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Hardy v. Morgan

United States District Court, D. Maryland

June 11, 2015

MICHAEL ANTONIO HARDY # 310-979, Petitioner,
v.
J. PHILIP MORGAN, et al., Respondents.

MEMORANDUM

CATHERINE C. BLAKE, District Judge.

Pending is Michael Antonio Hardy's petition for writ of habeas corpus filed pursuant to 28 U.S.C. § 2254. Respondents have filed a response, (Answer, ECF No. 9), to which Hardy has replied, (Reply, ECF No. 11). After consideration of the pleadings, exhibits, and applicable law, the court finds a hearing unnecessary. See Local Rule 105.6 (D. Md. 2014); Rule 8 of the Rules Governing Section 2254 Cases. For the reasons stated below, Hardy's petition will be denied.

BACKGROUND

Hardy, who is representing himself, challenges his 2010 conviction in the Circuit Court for Baltimore County for robbery, second degree assault, and theft (less than $1, 000 value). (Pet. 2, ECF No. 1.) The following is a summary of the facts of his conviction.

On December 19, 2009, Preonca Patell ("Patell") was working as a cashier at the Subway sandwich shop on 400 York Road in Towson, when a man, whom Patell subsequently identified as Hardy, came in through the front door. (Answer Ex. 2, July 26, 2010 Trial Tr. 6-8, ECF No. 9-2.)[1] According to Patell, this man was tall, African American, dressed in all black, wore a hat, and had his hands in his jacket pockets. ( Id. at 10, 21-22.) Patell thought he was pretending to have a weapon in his left pocket, ( id. at 10), so she was "[k]ind of" frightened, ( id. at 13). The man approached her and told her to open the cash register. ( Id. at 9.) When she did, he asked her for all the cash, and she gave him all the cash inside. ( Id. at 11.) Patell was unsure of how much money was in the register.[2] ( Id. at 11, 21, 29.) Once the man received the money, he left the store through the front door and walked south on York Road. ( Id. at 11-12.)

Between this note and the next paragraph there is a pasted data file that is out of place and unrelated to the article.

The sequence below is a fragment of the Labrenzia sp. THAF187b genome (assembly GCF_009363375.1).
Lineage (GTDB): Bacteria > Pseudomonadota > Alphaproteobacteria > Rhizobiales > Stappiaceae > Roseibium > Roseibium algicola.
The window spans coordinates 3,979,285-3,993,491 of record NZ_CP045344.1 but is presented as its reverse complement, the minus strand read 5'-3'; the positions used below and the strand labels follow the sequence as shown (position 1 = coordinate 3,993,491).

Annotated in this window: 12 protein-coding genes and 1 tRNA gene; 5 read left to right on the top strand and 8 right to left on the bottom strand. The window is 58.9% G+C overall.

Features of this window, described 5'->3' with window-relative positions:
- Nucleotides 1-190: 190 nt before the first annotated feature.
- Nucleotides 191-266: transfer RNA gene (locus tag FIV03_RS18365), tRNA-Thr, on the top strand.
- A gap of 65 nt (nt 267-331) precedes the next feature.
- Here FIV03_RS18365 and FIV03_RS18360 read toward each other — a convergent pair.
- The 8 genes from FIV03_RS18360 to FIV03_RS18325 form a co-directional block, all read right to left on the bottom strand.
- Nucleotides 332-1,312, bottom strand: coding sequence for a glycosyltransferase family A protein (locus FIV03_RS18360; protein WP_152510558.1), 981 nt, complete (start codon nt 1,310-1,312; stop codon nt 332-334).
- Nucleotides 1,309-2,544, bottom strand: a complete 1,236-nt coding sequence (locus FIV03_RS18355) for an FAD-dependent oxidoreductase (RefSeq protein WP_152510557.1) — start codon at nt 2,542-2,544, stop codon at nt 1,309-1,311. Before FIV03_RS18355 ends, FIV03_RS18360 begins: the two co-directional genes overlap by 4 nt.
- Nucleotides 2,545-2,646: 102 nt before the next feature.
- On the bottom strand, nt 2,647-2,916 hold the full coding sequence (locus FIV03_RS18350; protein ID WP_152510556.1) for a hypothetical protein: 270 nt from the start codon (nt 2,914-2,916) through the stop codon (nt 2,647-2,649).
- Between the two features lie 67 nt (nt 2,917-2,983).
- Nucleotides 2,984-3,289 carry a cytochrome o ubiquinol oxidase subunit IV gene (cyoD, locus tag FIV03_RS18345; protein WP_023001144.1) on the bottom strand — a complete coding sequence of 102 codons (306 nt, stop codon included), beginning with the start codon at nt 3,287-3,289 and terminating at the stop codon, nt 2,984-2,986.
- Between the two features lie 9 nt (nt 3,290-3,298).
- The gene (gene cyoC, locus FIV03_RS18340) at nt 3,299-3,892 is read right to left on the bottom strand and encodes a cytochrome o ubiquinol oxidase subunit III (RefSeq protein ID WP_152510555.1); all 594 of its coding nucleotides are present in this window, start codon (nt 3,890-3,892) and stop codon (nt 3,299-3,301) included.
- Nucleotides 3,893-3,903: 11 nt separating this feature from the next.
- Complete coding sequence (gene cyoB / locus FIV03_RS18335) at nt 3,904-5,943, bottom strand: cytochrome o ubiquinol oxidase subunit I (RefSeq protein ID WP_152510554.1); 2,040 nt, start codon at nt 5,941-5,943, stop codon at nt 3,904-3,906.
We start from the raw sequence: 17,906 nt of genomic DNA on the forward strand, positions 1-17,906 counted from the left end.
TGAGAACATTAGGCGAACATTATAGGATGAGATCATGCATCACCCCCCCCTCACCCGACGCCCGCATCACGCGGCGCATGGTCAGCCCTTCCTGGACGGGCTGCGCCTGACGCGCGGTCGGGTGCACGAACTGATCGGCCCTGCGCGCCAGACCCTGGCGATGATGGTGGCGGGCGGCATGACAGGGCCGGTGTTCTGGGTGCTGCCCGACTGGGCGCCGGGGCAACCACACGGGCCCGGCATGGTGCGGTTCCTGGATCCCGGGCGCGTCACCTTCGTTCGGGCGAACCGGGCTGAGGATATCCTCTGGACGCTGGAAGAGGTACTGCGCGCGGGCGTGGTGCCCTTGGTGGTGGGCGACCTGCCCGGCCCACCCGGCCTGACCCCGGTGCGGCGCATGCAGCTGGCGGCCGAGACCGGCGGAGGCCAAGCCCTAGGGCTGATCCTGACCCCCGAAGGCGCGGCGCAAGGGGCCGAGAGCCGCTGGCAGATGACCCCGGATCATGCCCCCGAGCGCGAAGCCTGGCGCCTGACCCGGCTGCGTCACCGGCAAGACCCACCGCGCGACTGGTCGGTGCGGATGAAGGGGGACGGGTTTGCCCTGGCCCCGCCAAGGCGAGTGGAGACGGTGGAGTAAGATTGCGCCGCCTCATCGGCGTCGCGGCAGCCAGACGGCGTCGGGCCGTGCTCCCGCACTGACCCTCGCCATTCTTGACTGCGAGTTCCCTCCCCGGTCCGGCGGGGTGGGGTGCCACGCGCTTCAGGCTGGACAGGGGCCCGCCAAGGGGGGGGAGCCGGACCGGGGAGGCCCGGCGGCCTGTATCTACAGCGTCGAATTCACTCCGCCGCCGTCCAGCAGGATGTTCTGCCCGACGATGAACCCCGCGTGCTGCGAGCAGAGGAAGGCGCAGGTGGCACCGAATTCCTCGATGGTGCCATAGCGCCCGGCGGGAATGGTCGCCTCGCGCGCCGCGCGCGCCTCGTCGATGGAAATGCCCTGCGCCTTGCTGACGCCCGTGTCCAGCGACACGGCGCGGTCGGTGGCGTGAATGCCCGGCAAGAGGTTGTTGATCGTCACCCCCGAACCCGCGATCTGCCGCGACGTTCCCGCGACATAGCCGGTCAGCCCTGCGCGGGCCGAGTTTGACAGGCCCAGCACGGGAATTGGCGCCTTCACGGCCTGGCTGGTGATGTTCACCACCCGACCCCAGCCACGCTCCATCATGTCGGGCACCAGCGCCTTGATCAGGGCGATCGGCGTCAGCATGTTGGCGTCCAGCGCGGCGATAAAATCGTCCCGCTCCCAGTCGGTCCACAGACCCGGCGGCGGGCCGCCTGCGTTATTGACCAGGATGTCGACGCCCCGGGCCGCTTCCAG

After initially pressing the panic button to no response, Patell called 911. ( Id. at 12.) When the police arrived she told them what had happened and gave a description of the suspect. ( Id. at 13.) Patell testified that the police first drove her along York Road where she was shown "a bunch of guys just on the streets, " none of whom she could identify. ( Id. at 14, 22.) The police officer dropped her off at the Subway shop, but returned shortly thereafter and told her he had someone who fit the description she had given. ( Id. at 14.) According to Patell, they then drove toward Towsontown Boulevard and Bosley Avenue so that she could identify whether this was the same person who had robbed the Subway shop. ( Id. at 14-15). At a distance of about ten feet, Patell identified Hardy. ( Id. at 15-16.)

Hardy was immediately placed under arrest. ( Id. at 55.) On arrival at the police station, he was searched and $87 was found in his right front pocket. ( Id. at 59.) No weapons were found on him. ( Id. ) An officer interviewed Hardy, who, after waiving his Miranda rights, admitted that he had committed the robbery because he needed money. ( Id. at 64-66, 72-73.)

On July 26, 2010, after a bench trial, Hardy was found guilty on all counts. ( Id. at 1-3, 85-86.) On August 19, 2010, Hardy was sentenced to 25 years of imprisonment without parole as a subsequent offender. (Answer Ex. 3, Aug. 19, 2010 Sentencing Tr. 1, 34, ECF No. 9-3.)